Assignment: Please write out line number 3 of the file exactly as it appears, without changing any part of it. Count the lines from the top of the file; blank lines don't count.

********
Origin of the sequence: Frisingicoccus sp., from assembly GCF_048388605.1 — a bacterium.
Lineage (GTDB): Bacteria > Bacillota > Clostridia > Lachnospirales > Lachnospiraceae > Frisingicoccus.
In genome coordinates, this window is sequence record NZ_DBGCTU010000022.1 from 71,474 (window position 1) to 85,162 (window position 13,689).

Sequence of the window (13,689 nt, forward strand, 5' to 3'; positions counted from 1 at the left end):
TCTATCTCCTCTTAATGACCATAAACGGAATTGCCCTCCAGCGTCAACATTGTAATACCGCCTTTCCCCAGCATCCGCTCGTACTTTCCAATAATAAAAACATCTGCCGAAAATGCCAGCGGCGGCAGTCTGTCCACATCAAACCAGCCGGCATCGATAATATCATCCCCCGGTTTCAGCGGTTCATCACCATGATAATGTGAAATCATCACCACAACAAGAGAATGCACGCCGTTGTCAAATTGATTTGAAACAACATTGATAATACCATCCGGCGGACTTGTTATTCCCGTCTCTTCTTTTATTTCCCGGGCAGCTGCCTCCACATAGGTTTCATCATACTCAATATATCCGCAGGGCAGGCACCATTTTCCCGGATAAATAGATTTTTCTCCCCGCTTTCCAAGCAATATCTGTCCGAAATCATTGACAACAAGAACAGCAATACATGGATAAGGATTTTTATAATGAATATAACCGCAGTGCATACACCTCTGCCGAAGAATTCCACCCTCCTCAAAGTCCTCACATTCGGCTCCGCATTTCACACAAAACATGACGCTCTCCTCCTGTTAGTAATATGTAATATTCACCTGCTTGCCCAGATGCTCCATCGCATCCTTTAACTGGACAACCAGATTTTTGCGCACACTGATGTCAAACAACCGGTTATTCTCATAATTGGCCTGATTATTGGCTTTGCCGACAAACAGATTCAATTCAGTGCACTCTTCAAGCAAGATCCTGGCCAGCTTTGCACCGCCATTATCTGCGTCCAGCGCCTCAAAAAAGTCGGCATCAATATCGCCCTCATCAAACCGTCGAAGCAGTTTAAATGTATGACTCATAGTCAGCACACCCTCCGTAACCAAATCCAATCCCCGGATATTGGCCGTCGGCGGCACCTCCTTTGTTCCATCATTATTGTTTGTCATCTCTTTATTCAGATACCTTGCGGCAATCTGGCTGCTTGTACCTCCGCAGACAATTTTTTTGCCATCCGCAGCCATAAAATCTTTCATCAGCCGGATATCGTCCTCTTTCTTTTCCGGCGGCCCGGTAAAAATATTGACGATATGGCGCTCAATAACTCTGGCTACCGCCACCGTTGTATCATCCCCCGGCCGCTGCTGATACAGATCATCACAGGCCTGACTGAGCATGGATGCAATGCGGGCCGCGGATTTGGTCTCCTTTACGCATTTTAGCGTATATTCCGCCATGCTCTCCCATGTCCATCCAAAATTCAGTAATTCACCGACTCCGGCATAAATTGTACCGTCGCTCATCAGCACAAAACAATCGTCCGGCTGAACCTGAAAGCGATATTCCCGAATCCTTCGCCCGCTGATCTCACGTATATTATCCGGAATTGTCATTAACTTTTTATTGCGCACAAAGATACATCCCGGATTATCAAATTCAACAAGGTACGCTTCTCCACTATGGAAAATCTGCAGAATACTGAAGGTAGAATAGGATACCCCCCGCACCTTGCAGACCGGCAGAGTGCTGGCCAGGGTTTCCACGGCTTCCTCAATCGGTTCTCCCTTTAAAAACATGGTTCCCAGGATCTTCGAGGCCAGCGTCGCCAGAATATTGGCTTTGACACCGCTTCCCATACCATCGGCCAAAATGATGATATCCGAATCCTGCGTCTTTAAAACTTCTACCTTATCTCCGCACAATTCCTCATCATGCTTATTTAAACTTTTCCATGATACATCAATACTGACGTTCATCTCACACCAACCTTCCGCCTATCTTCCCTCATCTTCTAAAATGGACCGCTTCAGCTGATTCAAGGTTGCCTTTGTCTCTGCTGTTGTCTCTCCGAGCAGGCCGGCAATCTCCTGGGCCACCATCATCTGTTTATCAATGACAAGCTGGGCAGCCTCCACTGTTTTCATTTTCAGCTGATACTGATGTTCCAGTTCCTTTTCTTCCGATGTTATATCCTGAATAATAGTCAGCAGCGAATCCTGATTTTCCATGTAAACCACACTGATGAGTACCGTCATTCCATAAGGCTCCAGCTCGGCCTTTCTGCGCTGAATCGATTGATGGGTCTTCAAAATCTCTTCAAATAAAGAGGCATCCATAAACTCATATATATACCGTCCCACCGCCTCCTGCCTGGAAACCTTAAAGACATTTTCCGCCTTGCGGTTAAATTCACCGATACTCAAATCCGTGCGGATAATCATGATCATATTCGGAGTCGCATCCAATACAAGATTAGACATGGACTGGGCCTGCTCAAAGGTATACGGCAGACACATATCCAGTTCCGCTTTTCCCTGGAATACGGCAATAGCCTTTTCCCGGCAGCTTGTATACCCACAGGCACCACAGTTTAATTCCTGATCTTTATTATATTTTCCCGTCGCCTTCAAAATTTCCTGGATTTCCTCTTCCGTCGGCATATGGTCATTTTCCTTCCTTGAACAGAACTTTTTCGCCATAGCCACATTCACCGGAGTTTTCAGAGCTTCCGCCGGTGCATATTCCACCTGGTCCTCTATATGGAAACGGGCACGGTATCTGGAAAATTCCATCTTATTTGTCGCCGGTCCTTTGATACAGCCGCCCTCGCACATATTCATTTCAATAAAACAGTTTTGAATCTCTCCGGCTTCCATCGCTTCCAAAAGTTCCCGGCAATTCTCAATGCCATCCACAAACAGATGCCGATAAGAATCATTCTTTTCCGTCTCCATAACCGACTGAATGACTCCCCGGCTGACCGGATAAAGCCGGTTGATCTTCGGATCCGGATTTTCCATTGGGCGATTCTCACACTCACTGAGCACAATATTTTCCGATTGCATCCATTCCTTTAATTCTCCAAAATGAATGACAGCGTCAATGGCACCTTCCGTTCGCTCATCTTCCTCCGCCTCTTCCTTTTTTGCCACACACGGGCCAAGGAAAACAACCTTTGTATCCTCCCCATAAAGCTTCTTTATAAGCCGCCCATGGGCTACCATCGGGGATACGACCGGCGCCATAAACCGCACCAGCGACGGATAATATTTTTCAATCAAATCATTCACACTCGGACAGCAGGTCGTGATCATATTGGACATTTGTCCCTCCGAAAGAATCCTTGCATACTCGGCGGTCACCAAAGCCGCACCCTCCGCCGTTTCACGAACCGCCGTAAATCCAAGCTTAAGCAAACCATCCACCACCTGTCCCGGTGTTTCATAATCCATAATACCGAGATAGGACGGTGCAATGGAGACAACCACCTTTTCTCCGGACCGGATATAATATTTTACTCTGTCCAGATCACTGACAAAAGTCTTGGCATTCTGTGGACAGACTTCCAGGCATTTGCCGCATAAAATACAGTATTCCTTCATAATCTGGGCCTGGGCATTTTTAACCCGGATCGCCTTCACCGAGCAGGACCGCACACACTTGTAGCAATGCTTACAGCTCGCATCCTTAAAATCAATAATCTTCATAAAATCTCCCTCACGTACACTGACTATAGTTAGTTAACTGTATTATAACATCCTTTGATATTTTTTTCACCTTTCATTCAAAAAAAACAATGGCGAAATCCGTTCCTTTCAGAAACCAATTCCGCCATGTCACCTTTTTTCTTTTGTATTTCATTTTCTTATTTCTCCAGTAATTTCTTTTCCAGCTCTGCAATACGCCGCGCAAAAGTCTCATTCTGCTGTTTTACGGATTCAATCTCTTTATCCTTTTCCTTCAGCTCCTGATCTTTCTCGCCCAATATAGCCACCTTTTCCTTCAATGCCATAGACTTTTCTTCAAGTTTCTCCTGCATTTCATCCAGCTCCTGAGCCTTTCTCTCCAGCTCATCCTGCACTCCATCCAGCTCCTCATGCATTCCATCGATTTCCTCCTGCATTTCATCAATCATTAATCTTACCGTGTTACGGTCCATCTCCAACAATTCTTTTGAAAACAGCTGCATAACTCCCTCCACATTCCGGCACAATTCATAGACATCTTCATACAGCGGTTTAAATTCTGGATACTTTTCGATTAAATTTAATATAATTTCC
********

In genome coordinates, this window is sequence record NZ_DBGCTU010000022.1 from 71,474 (window position 1) to 85,162 (window position 13,689).